Literacy Design Collaborative
Teachers building literacy-saturated curricula

The Literacy Design Collaborative (LDC) empowers teachers to build meaningful assignments aligned to college- and career-readiness standards. Ultimately, teachers take ownership of their own professional growth to drive more powerful outcomes for their students – who take ownership for their own learning.

The LDC tools were designed by teachers, for teachers as a way to prepare students for the literacy demands of college and careers. They have been tested by thousands of educators. The teaching methods are now expanding to wider networks of teachers, schools and districts working together to develop and share assignments and modules.

LDC provides a common framework upon which teachers can individually or collaboratively build literacy-saturated curricula within their content area and for their focus topics. LDC’s framework and tools allow teachers to easily share, adopt, adapt, or obtain feedback on their work with colleagues from their schools, districts, states, or even across the country, thereby creating a true national community of teacher practice. 

LDC’s basic building block is a module, two to four weeks of instruction developed in four steps. LDC offers tools, support, and examples and invites teachers to make the professional choices that create effective designs for rich student learning.

Publication August 20182 pages(18V15)
Powerful Literacy Practices Quick Reference Guide

Powerful Literacy Practices
Use literacy-based assignments to support the learning of literacy and content standards

Teachers who adopt powerful literacy practices advance students’ reading, writing, speaking and listening skills and content achievement.

In every discipline, literacy-based assignments require students to read grade-level or higher texts and demonstrate their understanding of those texts in classroom discussions and a range of written products.

This quick-reference guide presents examples of teacher and student behaviors and learning artifacts found in classrooms that embrace six powerful literacy practices:

Blog post Samantha Durrance, SREB Policy Analyst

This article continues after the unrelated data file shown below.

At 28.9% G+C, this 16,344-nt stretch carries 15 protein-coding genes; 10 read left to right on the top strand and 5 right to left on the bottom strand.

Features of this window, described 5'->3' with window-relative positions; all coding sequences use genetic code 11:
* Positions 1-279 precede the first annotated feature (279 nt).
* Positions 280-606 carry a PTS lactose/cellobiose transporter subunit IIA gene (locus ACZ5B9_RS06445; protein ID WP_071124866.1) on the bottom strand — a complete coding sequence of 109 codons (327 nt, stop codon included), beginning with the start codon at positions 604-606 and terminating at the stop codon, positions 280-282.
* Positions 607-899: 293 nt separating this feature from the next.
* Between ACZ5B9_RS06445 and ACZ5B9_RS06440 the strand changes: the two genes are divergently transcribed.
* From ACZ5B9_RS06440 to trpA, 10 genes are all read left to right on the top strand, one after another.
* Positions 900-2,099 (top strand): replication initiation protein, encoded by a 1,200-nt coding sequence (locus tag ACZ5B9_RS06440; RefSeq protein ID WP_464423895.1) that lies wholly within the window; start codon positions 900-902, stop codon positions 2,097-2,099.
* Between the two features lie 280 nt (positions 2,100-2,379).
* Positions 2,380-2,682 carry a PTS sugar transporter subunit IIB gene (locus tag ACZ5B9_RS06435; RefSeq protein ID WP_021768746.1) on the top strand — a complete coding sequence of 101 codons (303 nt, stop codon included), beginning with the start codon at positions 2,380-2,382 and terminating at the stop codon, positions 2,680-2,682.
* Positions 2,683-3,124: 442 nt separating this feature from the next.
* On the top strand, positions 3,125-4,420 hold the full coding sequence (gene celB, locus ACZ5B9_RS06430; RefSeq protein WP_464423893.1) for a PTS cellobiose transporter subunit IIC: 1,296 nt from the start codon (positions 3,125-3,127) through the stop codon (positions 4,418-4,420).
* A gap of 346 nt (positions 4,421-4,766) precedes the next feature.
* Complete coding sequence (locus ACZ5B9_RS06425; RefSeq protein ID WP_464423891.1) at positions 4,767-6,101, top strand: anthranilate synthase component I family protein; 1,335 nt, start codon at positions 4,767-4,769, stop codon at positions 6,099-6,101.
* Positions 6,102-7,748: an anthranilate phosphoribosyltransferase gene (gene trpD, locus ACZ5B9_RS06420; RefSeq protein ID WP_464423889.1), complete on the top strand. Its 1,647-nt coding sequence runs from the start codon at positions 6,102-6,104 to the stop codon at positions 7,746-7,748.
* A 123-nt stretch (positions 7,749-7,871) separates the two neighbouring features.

Diverse needs create a challenge for kindergarten teachers
How can states help their kindergarten teachers meet students where they are and boost learning for all?

Kindergarten is an important transition to the early grades. In fact, more and more teachers say kindergarten is the new first grade. Recent research by Bassok, Latham and Rorem backs this up. In 2016, these researchers examined differences in kindergarten expectations and teaching practices between 1998 and 2010.

Blog post Dave Madden, Guest Blogger
Bodies of Water graphic

Seven Literacy-Based Assignments for Social Studies Classrooms

Dave Madden

Last year, while teaching at Lakeside Middle School in Anderson County, South Carolina, my colleague Keri Compton and I came up with seven strategies specifically for social studies teachers. These mini-tasks, based on our Literacy Design Collaborative (LDC) training, use hands-on activities to build confidence and help students reflect on their learning while they’re improving their reading and writing skills. Here they are:

People, Objects, Settings, Engagement and Relationships

Blog post Anna Hasenkamp, Guest Blogger

Raise the Rigor
Strategies to Promote Reading Comprehension

Anna Hasenkamp

As a middle grades social studies teacher in Florence School District 1 — an area of South Carolina along I-95 known as the “Corridor of Shame” for its poverty and low-performing students — I have a theory. I believe all students benefit from rigorous, literacy-based classroom instruction, and students from poverty benefit the most. The ability to read and understand complex texts is the best way to distinguish students who are college and career ready from those who are not.

Blog post Quinton Granville Originally posted on the blog.

Building Life Skills in a Middle School Classroom

Quinton A. Granville was a seventh-grade social studies and reading teacher for Atlanta Public Schools when this blog entry was written. He is now a literacy consultant at SREB. 

Quinton Granville has been using the Literacy Design Collaboration framework in his seventh-grade classroom for nearly a year. He says he’s come a long way since he was introduced to LDC through a districtwide initiative.


Alabama Science Teacher Sets Higher Expectations Using Literacy Strategies

Reese Woytek Why did the deer cross the road? The usual answer to the joke is “to get to the other side.”

That question serves as a prompt for seventh-grade science students to start looking for answers through data-driven research and in-depth writing. Their teacher, Reese Woytek at Slocomb Middle School in Geneva County, Alabama, is using the instructional framework of the Literacy Design Collaborative (LDC). He received his LDC training in 2015. The Southern Regional Education Board is training teachers across Alabama, and Woytek’s experience is a perfect example of how LDC strategies can change teacher focus and impact students.

Publication Gene BottomsDecember 201554 pages(14V10-R15)

Students Step Up When Teachers and Leaders Transform Classrooms
Literacy Design Collaborative and Mathematics Design Collaborative

This publication describes how schools and teachers are using literacy and math strategies to engage students and prepare them for college and careers. Teachers and school leaders give first-hand accounts of their classroom experiences and share data on student achievement.